Proposed Projects & Potential Litigation


Some claim that Measure V would stop the proposed Howie’s Market and Skilled Nursing Facility projects.  It tries to, but fails.  Measure V purports to regulate all new construction; however, state law generally requires developments be evaluated based on the rules in place at the time of application.  Applications for both projects have already been submitted, so if the City tries to apply Measure V, expensive litigation will likely follow.  Additionally, by reducing the density allowed under our state-approved General Plan Housing Element, Measure V would put the City in violation of state law.  Moving density to neighborhoods outside downtown may be necessary to avoid conflict with the state.




I urge voters to ignore the hoopla surrounding Measure V and analyze its text.  If you do, I believe you will join me in concluding that, though well intentioned, Measure V is a flawed proposal that will do more harm than good.  There are many other aspects of Measure V that the space graciously afforded me here does not allow me to address.  If you would like to discuss these issues, please call (355-7600) or email (

(4/12/07) Greetings, Family, Friends and Neighbors;


Tuesday's City Council meeting was very informative. What a pleasant surprise it was when during the Public Comment Period the attorney who wrote Measure V got up and spoke. Attorney Chris Sutton dispelled my concerns when he said how well things had gone in another city that had passed the same Measure we are trying to pass here in Sierra Madre. He said they were having none of the problems that big money was saying would happen and now they have a plan in effect that will protect the entire city. Out of town money is spending a lot to confuse the voters here in Sierra Madre. One thing is clear to this veteran, a lot of US Citizens have died for our right to freedom of speech and our right to vote. Now, why would I want to vote away my right to vote? I’m voting Yes on V so we can have that right to vote on what happens in our town, it’s the American way, vote Yes on Measure V this coming Tuesday March 17th. Thank you.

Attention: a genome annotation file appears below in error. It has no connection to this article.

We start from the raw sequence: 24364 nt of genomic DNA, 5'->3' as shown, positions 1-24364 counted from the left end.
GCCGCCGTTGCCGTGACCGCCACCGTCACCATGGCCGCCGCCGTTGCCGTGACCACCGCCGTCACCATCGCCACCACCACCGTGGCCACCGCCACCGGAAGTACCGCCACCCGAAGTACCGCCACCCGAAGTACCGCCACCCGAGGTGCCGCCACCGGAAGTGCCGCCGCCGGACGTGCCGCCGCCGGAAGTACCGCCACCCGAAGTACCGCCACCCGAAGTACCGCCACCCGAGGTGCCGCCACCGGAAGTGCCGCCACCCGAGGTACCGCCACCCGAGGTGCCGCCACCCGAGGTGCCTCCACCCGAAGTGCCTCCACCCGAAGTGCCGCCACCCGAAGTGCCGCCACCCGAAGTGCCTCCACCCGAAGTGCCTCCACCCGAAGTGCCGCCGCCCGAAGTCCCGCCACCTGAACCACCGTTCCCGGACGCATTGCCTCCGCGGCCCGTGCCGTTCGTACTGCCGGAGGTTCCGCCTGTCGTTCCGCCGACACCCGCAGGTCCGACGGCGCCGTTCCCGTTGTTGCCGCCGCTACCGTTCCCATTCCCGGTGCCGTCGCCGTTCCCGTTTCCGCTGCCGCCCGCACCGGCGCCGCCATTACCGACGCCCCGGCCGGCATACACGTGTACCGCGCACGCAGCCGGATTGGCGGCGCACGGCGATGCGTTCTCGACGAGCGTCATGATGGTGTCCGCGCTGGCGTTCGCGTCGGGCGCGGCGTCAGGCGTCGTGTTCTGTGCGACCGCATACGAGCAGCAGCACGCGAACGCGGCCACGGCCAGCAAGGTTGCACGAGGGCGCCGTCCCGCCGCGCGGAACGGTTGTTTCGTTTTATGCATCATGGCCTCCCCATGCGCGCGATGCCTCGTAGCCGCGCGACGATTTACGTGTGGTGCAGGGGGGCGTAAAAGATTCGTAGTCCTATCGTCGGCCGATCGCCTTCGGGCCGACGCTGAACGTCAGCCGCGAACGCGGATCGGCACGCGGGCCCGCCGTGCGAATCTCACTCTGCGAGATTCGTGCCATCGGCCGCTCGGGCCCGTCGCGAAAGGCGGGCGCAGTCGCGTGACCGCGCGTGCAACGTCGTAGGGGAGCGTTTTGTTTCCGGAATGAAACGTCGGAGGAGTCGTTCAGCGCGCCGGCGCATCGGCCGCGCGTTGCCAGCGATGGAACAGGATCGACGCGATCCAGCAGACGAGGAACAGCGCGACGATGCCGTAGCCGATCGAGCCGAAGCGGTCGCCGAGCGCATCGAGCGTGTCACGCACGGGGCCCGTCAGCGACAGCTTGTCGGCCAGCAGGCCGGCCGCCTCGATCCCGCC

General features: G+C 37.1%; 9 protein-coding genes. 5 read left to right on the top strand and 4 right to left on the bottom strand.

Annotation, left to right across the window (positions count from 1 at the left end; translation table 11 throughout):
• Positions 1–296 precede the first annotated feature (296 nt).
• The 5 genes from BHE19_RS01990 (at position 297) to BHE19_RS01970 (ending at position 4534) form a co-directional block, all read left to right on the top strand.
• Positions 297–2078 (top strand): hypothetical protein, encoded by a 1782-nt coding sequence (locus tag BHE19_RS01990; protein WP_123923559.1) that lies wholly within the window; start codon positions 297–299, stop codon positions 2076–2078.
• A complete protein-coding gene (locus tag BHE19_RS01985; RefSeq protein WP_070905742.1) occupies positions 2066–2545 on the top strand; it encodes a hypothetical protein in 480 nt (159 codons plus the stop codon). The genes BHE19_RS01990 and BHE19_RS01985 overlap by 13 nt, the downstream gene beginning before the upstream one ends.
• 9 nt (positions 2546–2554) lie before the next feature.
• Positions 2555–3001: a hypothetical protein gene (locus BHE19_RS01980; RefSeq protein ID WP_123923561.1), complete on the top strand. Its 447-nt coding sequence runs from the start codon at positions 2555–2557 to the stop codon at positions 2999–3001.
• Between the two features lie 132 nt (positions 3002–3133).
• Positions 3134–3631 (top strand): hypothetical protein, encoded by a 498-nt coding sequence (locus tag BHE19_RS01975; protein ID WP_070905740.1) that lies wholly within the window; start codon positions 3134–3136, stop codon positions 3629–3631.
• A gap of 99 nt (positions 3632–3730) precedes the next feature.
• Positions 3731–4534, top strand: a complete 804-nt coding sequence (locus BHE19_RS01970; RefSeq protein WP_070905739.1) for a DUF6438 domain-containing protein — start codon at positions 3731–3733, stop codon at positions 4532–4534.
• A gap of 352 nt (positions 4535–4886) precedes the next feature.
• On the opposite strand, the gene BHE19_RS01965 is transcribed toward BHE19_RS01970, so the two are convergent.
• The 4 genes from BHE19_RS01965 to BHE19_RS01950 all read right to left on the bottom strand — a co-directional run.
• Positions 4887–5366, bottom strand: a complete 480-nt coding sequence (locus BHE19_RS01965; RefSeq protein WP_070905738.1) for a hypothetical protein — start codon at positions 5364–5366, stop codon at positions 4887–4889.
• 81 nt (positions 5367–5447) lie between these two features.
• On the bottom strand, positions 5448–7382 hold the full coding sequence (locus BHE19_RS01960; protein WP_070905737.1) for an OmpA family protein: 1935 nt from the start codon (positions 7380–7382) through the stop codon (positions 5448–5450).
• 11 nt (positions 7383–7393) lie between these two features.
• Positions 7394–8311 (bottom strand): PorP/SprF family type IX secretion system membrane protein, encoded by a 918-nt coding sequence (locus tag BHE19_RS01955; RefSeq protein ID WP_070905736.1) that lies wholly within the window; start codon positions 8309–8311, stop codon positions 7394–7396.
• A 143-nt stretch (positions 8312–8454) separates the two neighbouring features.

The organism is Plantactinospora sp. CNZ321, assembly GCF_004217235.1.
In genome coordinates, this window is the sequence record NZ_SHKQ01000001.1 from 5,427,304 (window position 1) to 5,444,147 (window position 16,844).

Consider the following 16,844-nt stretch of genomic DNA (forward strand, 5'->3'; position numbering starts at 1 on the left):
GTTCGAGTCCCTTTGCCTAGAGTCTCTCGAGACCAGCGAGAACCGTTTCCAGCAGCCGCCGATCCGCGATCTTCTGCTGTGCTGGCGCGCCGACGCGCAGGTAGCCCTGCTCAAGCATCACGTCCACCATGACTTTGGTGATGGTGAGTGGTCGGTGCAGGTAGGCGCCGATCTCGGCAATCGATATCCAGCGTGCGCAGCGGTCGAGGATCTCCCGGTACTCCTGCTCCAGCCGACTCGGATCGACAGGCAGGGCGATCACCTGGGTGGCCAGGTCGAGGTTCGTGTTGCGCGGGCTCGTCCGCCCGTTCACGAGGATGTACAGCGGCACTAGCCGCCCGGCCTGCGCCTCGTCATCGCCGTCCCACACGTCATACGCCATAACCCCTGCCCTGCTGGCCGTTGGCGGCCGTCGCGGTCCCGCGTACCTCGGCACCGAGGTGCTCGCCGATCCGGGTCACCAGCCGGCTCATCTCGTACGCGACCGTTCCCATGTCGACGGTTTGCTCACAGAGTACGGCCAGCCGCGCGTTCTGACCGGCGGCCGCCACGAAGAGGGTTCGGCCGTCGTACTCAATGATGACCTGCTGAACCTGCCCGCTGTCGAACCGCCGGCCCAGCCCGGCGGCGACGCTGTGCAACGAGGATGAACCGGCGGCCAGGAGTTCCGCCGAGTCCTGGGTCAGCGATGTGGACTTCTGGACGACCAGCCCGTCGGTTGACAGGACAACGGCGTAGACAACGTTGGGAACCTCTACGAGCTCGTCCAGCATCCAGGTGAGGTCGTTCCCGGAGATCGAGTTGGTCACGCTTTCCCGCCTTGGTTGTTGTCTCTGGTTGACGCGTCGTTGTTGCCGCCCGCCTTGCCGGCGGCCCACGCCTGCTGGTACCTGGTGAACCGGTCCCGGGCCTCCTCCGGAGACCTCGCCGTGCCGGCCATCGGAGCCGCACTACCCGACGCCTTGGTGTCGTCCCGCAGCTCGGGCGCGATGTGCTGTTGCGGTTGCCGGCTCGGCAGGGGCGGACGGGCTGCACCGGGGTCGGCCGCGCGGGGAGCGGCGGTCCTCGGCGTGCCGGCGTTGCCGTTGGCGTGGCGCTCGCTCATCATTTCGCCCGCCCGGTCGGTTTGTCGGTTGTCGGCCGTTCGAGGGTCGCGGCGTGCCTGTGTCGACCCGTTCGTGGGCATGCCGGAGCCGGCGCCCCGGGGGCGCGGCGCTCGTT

Gary Hood

Veteran, resident and tax payer

(4/11/07) Editor:

No matter how the vote on Measure V goes on April 17, I would like to say I have contributed something to the discussion. I would also like to be able to look friends, acquaintances and neighbors in the eye and know that I have contributed in a positive way and without rancor.

That is why I want to share with you what Measure V means to me. An initiative amendment to the general plan, Measure V removes decision-making from our duly elected and appointed representatives – the City Council and the Planning Commission – on major downtown developments and requires a popular vote project by project.

Personally, I like having City Hall to kick around.  I am voting NO on Measure V. I support representative democracy as the best way to achieve our goals in Sierra Madre. I understand that our city councilors cannot please everyone when they vote on issues confronting us. I understand that my neighbors with strong feelings on an issue may feel angry and may even feel a sense of betrayal when their concerns appear to be disregarded. Yet our elected officials are obligated to consider views of everyone with a vested interest in Sierra Madre in deciding what policies best serve the overall public interest.

Measure V is an example of direct democracy, and it has appeal. It can give us a sense of empowerment. It gives us something, yet takes something away. And, the thing that I believe it will take away is our own voice. If we remove our City Council and Planning Commission from the equation, we will have no one to represent us in planning downtown development. There will be no city planning.